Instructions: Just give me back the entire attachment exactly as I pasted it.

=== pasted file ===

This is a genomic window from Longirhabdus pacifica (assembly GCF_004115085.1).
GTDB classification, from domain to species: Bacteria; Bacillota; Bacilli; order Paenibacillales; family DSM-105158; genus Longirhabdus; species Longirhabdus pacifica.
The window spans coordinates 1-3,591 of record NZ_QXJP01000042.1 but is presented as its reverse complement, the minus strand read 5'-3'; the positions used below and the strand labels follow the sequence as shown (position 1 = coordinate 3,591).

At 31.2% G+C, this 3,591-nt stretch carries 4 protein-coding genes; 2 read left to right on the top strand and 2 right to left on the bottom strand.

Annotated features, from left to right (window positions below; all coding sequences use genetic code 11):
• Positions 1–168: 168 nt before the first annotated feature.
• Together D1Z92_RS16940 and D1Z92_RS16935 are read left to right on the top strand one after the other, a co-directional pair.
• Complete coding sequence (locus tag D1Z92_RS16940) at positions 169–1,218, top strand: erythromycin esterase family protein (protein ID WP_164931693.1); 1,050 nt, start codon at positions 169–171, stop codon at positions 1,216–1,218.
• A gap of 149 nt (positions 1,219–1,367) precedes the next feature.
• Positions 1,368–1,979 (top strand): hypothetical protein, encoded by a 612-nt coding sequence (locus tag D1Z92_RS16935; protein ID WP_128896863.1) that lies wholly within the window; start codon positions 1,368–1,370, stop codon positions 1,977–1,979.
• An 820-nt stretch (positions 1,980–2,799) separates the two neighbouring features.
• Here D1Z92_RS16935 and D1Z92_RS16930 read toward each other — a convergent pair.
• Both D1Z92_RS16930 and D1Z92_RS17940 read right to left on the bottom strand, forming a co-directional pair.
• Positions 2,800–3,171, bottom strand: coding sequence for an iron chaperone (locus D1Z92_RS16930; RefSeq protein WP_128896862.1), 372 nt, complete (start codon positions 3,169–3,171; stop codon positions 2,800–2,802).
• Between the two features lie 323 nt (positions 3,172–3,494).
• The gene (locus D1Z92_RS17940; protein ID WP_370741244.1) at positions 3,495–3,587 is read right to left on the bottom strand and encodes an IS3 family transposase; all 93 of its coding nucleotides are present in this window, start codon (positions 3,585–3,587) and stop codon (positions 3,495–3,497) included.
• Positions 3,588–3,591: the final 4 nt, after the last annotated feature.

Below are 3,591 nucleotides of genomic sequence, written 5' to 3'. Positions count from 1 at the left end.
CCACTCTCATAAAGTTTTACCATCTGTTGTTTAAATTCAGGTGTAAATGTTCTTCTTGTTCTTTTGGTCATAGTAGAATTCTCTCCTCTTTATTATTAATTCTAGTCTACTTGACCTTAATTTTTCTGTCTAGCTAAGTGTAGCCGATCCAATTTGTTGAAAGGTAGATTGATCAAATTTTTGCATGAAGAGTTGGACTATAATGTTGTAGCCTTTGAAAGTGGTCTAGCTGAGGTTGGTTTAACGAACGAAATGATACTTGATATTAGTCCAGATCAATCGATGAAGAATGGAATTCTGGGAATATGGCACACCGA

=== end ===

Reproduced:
This is a genomic window from Longirhabdus pacifica (assembly GCF_004115085.1).
GTDB classification, from domain to species: Bacteria; Bacillota; Bacilli; order Paenibacillales; family DSM-105158; genus Longirhabdus; species Longirhabdus pacifica.
The window spans coordinates 1-3,591 of record NZ_QXJP01000042.1 but is presented as its reverse complement, the minus strand read 5'-3'; the positions used below and the strand labels follow the sequence as shown (position 1 = coordinate 3,591).

At 31.2% G+C, this 3,591-nt stretch carries 4 protein-coding genes; 2 read left to right on the top strand and 2 right to left on the bottom strand.

Annotated features, from left to right (window positions below; all coding sequences use genetic code 11):
• Positions 1–168: 168 nt before the first annotated feature.
• Together D1Z92_RS16940 and D1Z92_RS16935 are read left to right on the top strand one after the other, a co-directional pair.
• Complete coding sequence (locus tag D1Z92_RS16940) at positions 169–1,218, top strand: erythromycin esterase family protein (protein ID WP_164931693.1); 1,050 nt, start codon at positions 169–171, stop codon at positions 1,216–1,218.
• A gap of 149 nt (positions 1,219–1,367) precedes the next feature.
• Positions 1,368–1,979 (top strand): hypothetical protein, encoded by a 612-nt coding sequence (locus tag D1Z92_RS16935; protein ID WP_128896863.1) that lies wholly within the window; start codon positions 1,368–1,370, stop codon positions 1,977–1,979.
• An 820-nt stretch (positions 1,980–2,799) separates the two neighbouring features.
• Here D1Z92_RS16935 and D1Z92_RS16930 read toward each other — a convergent pair.
• Both D1Z92_RS16930 and D1Z92_RS17940 read right to left on the bottom strand, forming a co-directional pair.
• Positions 2,800–3,171, bottom strand: coding sequence for an iron chaperone (locus D1Z92_RS16930; RefSeq protein WP_128896862.1), 372 nt, complete (start codon positions 3,169–3,171; stop codon positions 2,800–2,802).
• Between the two features lie 323 nt (positions 3,172–3,494).
• The gene (locus D1Z92_RS17940; protein ID WP_370741244.1) at positions 3,495–3,587 is read right to left on the bottom strand and encodes an IS3 family transposase; all 93 of its coding nucleotides are present in this window, start codon (positions 3,585–3,587) and stop codon (positions 3,495–3,497) included.
• Positions 3,588–3,591: the final 4 nt, after the last annotated feature.

Below are 3,591 nucleotides of genomic sequence, written 5' to 3'. Positions count from 1 at the left end.
CCACTCTCATAAAGTTTTACCATCTGTTGTTTAAATTCAGGTGTAAATGTTCTTCTTGTTCTTTTGGTCATAGTAGAATTCTCTCCTCTTTATTATTAATTCTAGTCTACTTGACCTTAATTTTTCTGTCTAGCTAAGTGTAGCCGATCCAATTTGTTGAAAGGTAGATTGATCAAATTTTTGCATGAAGAGTTGGACTATAATGTTGTAGCCTTTGAAAGTGGTCTAGCTGAGGTTGGTTTAACGAACGAAATGATACTTGATATTAGTCCAGATCAATCGATGAAGAATGGAATTCTGGGAATATGGCACACCGA